The end of the year is a time of much social interaction. Social gatherings tend to involve a lot of talking and sometimes even group singing. As more people join festivities, rooms fill with louder and louder background noise from the growing number of voices. This phenomenon is called the Lombard effect. The Lombard effect is the involuntary tendency of people to increase their vocal effort when speaking in loud environments to improve the audibility of their voice (Lane & Tranel, 1971). Modifications in voice and speech include not only loudness but also pitch, rate, and syllable duration. While changing the acoustics of oral communication increases intelligibility, it also can increase biomechanical forces with voice production such as impact stress. Impact stress is the biomechanical energy exchanged between the vocal fold tissues as they collide during vibration. Factors that increase impact stress include a pressed voice, a louder voice, and a higher voice. In dealing with background noise, speakers will experience higher doses of impact stress as they increase their vocal effort, vocal loudness, and vocal pitch. Such vocal modifications place speakers at greater risk for phonotrauma, that is, the negative vocal fold tissue changes that arise with certain types of voice use. Everyone who communicates vocally experiences a minimal amount of phonotrauma each day. However, not everyone recovers from micro-injury associated with voice use. Some speakers accumulate enough biomechanical energy exchange during vocal fold vibration that negative tissue changes become chronic and can interfere with voicing. The ability of vocal fold tissue to tolerate impact stress and other biomechanical forces during voice production is partly dependent on the condition of the vocal folds. Suboptimal vocal fold health due to dehydration and non-vocal sources of irritation decreases the tissue’s tolerance and resilience to vocal sources of irritation. Desiccated and irritated vocal folds do not recover as well from repeated trauma that occurs with large vibrational doses as we gather socially. So, what can be done? Follow these prevention measures to maintain a healthy voice as you socialize this winter season. First, maintain hydrated vocal folds. Drink fluids and nebulize. Second, keep the lungs healthy. Stay in good physical health. Third, enjoy silent activities. Watch a movie or stream a series. Fourth, limit any phonotrauma. Find quieter places to talk. Fifth, vocalize efficiently. Coordinate exhalation, vibration, and articulation. Importantly, aid vocal recovery. Perform straw phonation. These evidence-based steps can help keep ahealthyvoice functioning well and prevent chronic vocal fold tissue injury. If your voice does deteriorate and the changes last for more than four weeks, consult a clinician specializing in voice care. For accurate diagnosis, have your vocal folds imaged using laryngoscopy with stroboscopy to observe their vibration. Early diagnosis and treatment is critical toa full and speedy vocal recovery. SourcesLane H, Tranel B (1971). “The Lombard sign and the role of hearing in speech”. J Speech Hear Res. 14 (4): 677–709. doi:10.1044/jshr.1404.677.Summers WV, Pisoni DB, Bernacki RH, Pedlow RI, Stokes MA (September 1988). “Effects of noise on speech production: acoustic and perceptual analyses”. J. Acoust. Soc. Am. 84 (3): 917–28. doi:10.1121/1.396660. PMC 3507387. PMID 3183209. Ziegler, A. (2020). Injury prevention of a touring professional singer with phonotrauma. Speech Pathology Casebook. Thieme Publishing, Inc.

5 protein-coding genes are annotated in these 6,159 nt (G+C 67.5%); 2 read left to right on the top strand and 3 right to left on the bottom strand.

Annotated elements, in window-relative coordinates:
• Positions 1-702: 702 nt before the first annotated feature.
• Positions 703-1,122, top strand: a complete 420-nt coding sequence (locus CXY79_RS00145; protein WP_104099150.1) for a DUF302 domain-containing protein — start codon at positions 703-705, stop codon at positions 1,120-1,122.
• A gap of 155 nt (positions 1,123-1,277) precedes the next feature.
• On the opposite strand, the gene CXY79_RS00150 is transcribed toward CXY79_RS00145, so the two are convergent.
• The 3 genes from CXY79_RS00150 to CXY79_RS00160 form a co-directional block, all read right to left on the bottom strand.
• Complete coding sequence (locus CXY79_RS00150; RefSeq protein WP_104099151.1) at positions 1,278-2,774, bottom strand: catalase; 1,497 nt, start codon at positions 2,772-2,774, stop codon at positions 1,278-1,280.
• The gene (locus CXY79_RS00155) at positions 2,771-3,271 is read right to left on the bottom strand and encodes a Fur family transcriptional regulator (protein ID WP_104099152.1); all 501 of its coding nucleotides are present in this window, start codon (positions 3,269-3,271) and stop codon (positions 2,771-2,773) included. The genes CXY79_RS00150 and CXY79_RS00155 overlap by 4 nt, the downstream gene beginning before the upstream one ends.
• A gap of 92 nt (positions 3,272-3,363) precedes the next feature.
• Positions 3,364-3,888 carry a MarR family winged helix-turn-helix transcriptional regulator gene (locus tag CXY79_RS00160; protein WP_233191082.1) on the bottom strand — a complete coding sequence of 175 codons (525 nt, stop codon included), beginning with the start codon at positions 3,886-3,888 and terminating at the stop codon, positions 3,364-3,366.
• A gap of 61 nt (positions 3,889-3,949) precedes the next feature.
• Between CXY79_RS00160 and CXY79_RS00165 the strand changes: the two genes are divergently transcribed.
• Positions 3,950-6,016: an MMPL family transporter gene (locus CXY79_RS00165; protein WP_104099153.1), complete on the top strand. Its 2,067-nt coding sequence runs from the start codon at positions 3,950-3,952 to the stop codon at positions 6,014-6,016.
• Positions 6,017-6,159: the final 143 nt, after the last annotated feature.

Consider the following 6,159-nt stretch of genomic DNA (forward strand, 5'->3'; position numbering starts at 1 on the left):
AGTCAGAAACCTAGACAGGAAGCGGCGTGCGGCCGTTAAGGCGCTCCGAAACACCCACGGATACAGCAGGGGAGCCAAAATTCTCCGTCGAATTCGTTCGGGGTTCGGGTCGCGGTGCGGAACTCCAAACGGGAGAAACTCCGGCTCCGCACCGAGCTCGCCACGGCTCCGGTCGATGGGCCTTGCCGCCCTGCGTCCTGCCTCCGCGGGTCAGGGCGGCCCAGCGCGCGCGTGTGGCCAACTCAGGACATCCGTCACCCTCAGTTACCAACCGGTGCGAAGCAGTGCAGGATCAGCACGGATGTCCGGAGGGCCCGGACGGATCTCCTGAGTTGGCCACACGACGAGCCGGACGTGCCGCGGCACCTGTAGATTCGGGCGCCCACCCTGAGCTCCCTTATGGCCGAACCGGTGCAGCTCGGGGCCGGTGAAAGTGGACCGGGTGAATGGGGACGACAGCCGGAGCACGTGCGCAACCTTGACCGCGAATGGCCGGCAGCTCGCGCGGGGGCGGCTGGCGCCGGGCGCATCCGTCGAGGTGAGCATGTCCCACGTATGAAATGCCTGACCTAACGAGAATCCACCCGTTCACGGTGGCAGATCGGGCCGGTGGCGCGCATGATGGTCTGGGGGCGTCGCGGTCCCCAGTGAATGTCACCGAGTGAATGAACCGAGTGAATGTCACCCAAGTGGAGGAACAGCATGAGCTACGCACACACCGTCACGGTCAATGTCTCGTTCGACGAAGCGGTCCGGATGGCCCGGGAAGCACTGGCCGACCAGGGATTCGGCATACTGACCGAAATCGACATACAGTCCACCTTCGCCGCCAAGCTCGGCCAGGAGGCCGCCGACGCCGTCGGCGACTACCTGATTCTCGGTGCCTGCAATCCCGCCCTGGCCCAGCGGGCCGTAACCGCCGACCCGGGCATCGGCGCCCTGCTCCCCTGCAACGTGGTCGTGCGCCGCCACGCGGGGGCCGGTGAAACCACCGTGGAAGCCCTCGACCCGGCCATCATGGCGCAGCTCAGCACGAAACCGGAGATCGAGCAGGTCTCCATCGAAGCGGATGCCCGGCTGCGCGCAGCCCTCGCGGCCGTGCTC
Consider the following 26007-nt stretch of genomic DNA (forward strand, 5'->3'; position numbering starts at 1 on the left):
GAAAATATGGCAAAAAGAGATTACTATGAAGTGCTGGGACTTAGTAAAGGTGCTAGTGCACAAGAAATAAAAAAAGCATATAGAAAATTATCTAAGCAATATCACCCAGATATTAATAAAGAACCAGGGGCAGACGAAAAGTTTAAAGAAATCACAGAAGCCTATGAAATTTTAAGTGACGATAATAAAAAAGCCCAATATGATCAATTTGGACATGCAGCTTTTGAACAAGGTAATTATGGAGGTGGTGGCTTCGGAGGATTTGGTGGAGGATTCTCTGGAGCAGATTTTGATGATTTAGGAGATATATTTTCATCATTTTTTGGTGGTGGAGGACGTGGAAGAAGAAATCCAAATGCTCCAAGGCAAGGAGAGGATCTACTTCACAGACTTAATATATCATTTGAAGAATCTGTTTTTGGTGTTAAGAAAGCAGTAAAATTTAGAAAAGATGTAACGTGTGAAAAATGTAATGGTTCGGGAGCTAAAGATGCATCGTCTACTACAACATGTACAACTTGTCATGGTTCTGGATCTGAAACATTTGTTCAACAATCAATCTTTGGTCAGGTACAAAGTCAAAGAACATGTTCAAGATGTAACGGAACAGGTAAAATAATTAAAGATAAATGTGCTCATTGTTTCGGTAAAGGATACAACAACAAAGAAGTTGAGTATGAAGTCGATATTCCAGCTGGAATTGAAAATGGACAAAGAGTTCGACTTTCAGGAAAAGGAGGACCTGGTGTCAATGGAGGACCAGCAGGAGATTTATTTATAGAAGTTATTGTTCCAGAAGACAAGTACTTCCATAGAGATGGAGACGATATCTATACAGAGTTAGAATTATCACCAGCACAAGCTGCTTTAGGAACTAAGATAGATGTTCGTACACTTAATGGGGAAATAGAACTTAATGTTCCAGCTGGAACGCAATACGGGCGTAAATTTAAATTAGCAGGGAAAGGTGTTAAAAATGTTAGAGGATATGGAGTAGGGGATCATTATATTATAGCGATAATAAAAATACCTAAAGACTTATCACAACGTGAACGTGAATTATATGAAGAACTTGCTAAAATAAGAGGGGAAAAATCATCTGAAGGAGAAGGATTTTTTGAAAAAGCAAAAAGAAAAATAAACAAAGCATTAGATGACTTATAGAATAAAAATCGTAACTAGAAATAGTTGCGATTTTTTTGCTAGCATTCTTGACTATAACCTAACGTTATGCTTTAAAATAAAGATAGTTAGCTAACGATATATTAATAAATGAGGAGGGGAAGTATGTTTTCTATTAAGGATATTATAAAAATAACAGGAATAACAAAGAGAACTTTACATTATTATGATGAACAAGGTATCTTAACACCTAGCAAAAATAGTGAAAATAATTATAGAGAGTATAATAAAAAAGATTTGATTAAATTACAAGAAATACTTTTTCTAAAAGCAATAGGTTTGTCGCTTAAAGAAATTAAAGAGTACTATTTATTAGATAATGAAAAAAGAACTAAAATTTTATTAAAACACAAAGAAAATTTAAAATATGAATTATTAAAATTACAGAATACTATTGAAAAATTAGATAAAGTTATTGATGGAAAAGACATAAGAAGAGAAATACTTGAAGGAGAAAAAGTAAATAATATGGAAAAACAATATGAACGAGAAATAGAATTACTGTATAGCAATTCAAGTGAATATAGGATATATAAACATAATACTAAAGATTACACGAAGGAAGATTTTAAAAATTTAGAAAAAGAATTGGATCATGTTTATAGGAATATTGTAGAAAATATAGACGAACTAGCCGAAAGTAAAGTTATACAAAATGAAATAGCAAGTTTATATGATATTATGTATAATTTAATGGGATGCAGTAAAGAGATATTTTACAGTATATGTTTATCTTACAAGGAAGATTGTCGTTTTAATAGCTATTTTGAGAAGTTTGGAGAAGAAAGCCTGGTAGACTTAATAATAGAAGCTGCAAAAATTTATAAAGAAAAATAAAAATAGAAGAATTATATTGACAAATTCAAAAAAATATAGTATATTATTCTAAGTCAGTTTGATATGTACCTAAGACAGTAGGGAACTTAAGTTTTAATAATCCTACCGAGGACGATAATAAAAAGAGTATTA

World Voice Day is an annual celebration of voice. The 2023 theme is “Your Voice Matters” – each individual voice is unique and special. Each voice is a tool to express ourselves, encompassing culture, identity, and artistry. Aaron, Jennifer, and Connor explore several of these facets below. Culture, Language, & Voice Aaron Ziegler, PhD, CCC-SLP (he/him/his)Director, Speech-Language Pathologist, Singing Voice Specialist Voice production is a complex human behavior influenced by factors such as genetics, age, disease, and emotion (Titze, I.R., 1997). Voice research has begun to encompass a wide range of speaker backgrounds in understanding the relationship between cultural-linguistic variations and voice production (Bryant, G.A., 2021). Indeed, vocal communication varies among the world’s different languages. While there are phonatory system constraints limiting the variance possible, for example, breath capacity or vocal tract shape, vocal modulation involves much cultural-linguistic variation (Matzinger T. & Fitch, W.T., 2021). The presence of voicing, pitch and intonation, nasal resonance, and voice quality are a few vocal parameters that vary among the languages. Whether or not voicing occurs shifts meaning in English and many other languages. Most of the 44 sounds in English are voiced; the remaining sounds are produced without vocal fold vibration. Some languages like Cantonese are tonal, that is, pitch inflection shifts meaning. In certain languages, changes in nasalence and vocal quality alter meaning. For example, use of nasal vowels versus oral vowels can shift meaning in French and the presence or absence of breathiness can shift meaning in Gujarati (Ladefoged, P., 2005). For multilingual speakers, shifting from one’s primary language to their second language can involve perceived vocal strain (Järvinen, K., 2017). In other words, listeners perceive increased vocal effort when a person speaks a second language. How would voice therapy differ among patients with different cultural-linguistic backgrounds? For multilingual speakers, voice therapy may benefit less than optimal voice production that occurs in their second language. Given such cross-cultural variances in vocal communication, consideration of the speaker’s cultural-linguistic background is an important part of culturally and linguistically affirming support of the voice. Your culture matters. Your language matters. Your voice matters. Sources:Titze, I.R. (1996). Introduction. In Workshop on acoustic voice analysis: Summary statement (pp. 4-5). National Center for Voice and Speech.Ladefoged, P. (2005). Vowels and consonants: An introduction to the sounds of languages (2nd ed.). Blackwell Publishing.Järvinen K, Laukkanen AM, and Geneid A.(2017). Voice quality in native and foreign languages investigated by inverse filtering and perceptual analyses. Journal of Voice, 31(2): 261.e25-261.e31.Bryant, G.A. (2021). Vocal communication across cultures: Theoretical and methodological issues. Philosophical Transactions of the Royal Society B: Biological Sciences, 377(1841): 1-11.Matzinger T. & Fitch, W.T. (2021). Voice modulatory cues to structure across languages and species. Philosophical Transactions of the Royal Society B: Biological Sciences, 376(1840): 1-11. Art, Performance, & Voice Jennifer Gill, MS, CCC-SLP (she/her/hers)Co-Director, Speech-Language Pathologist, Singing Voice Specialist The limbic system, the emotional center of our brain, has a direct connection to the larynx to create motor patterns for laughter, moans, screaming as well as for singing (Titze, 2010). The extraordinary use of the voice for singing can trigger emotional responses in both singer and listener. The timbre of one’s unique voice and the nuances of what is considered aesthetically pleasing or vocally and artistically viable can differ greatly across genres. One person’s perception of “noise” or an unpleasant sound may be another person’s desired art form. Voluntary artistic vocalizations can range from the operatic vibrato, melismas, and trills to utilizing extreme vocal range in head voice, whistle register, and chest voice, to rapping, beat boxing, riffing, screlting, screaming, and even vocal fry. Some musicians deliberately distort their vocal sound by putting their false vocal folds and other soft tissues above the vocal folds into vibration. “Most emotional responses from exposure to fine and performing arts are directly in response to a stimulus by an individual based on cultural, socio-economic, educational, and innate preferences (LeBorgne, 2021).” There is a song and a style for everyone. Effective singing support and vocal training to optimize on the artist’s specific style and genre can maximize one’s performance for vocal longevity. “A bird doesn’t sing because it has an answer, it sings because it has a song.” Maya Angelo Sources:Titze, I.R. (2010). Fascinations with the human voice. National Center for Voice and Speech.Leborgne, W.D., & Rosenberg, M.D. (2019). The vocal athlete. Plural Publishing. Gender Identity, Expression, & Voice Connor Mahon, BA (he/they)Communications Liaison, Speech-Language Pathology Graduate Student The perceived gender of one’s voice is an early and important part of identity development. Even before one’s first physical maturation affects the vocal mechanism, children demonstrate gendered voice differences (Zimman, 2018), which are perceptible as young as 2.5 years old (Munson, et al., 2022). Voice professionals most often interact with those who want something different from their voices. When the goal is alignment between voice and gender, the process is explorative, and requires a shift in mindset. Voice is more than a tool for verbal communication — it is also a meaningful facet of gender expression, and one that we can take ownership of. As this year’s World Voice Day theme puts it, “Your Voice Matters.” Sources:Zimman, L. (2018). Transgender voices: Insights on identity, embodiment, and the gender of the voice. Language and Linguistics Compass, 12(8), e12284.Munson, B., Lackas, N., Koeppe, K. (2022). Individual differences in the development of gendered speech in preschool children: Evidence from a longitudinal study. Journal of Speech, Language, and Hearing Research, 65(4), 1311-1330.